Although great scientists have written books for millenia, the history of the scientific journal can in fact be traced back a few hundred years. One of the earliest scientific journals was the Philosophical Transactions of the Royal Society in 1665. The word "philosophical" in the title derives from the phrase "natural philosophy", which was the equivalent of what we would now generically call "science". In the 17th century, the act of publishing scientific papers was controversial. It was not unusual, for example, for new discoveries to be announced secretly using code-words and anagrams whose purpose was to protect the identity of discoverers; often, the codes were indecipherable for anyone except insiders in on the discovery. In fact, Isaac Newton and Leibniz used this approach. Secrecy had enormous implications for subsequent research and scholarship. Robert K. Merton, a sociologist, found that 92% of cases of simultaneous discovery in the 17th century ended in disputes. Disputes dropped in number to 72% in the 18th century, 59% by the latter half of the 19th century, and 33% by the first half of the 20th century. The decline in contested claims in research discoveries can be credited to the increasing acceptance of the publication of papers in modern academic journals. The Royal Society was steadfast in its belief that science could only move forward through a transparent and open exchange of ideas backed by evidence. It is this principle that has been a motivating, driving force for researchers for hundreds of years. In 2008, STM publishing is a frequently-used abbreviation for publications in science, technology, and medicine.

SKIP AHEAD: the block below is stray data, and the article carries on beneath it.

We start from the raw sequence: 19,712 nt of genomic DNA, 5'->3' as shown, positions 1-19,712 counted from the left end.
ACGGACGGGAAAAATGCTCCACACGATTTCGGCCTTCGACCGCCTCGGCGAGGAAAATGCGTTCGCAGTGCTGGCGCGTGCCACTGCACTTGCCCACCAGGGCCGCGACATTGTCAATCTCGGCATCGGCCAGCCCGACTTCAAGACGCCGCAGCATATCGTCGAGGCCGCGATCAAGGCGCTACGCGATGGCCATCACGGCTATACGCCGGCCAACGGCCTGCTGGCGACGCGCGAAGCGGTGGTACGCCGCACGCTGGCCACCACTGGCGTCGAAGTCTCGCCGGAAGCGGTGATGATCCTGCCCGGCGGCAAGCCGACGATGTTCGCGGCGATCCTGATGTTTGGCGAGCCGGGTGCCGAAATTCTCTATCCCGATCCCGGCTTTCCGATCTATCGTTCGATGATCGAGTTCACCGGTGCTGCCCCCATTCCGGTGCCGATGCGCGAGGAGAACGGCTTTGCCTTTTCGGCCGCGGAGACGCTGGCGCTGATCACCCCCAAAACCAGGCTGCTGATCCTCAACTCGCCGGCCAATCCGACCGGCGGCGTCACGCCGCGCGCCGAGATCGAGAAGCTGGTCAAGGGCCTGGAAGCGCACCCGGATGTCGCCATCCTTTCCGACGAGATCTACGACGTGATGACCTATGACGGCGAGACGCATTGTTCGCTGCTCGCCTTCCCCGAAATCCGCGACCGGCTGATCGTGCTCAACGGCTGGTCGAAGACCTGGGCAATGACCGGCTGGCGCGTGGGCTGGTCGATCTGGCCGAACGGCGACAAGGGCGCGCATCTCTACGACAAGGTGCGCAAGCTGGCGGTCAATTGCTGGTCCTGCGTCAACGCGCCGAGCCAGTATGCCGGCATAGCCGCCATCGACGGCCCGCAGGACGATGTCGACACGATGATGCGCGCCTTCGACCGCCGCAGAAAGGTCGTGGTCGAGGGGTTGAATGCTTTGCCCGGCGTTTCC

What is a scholarly paper?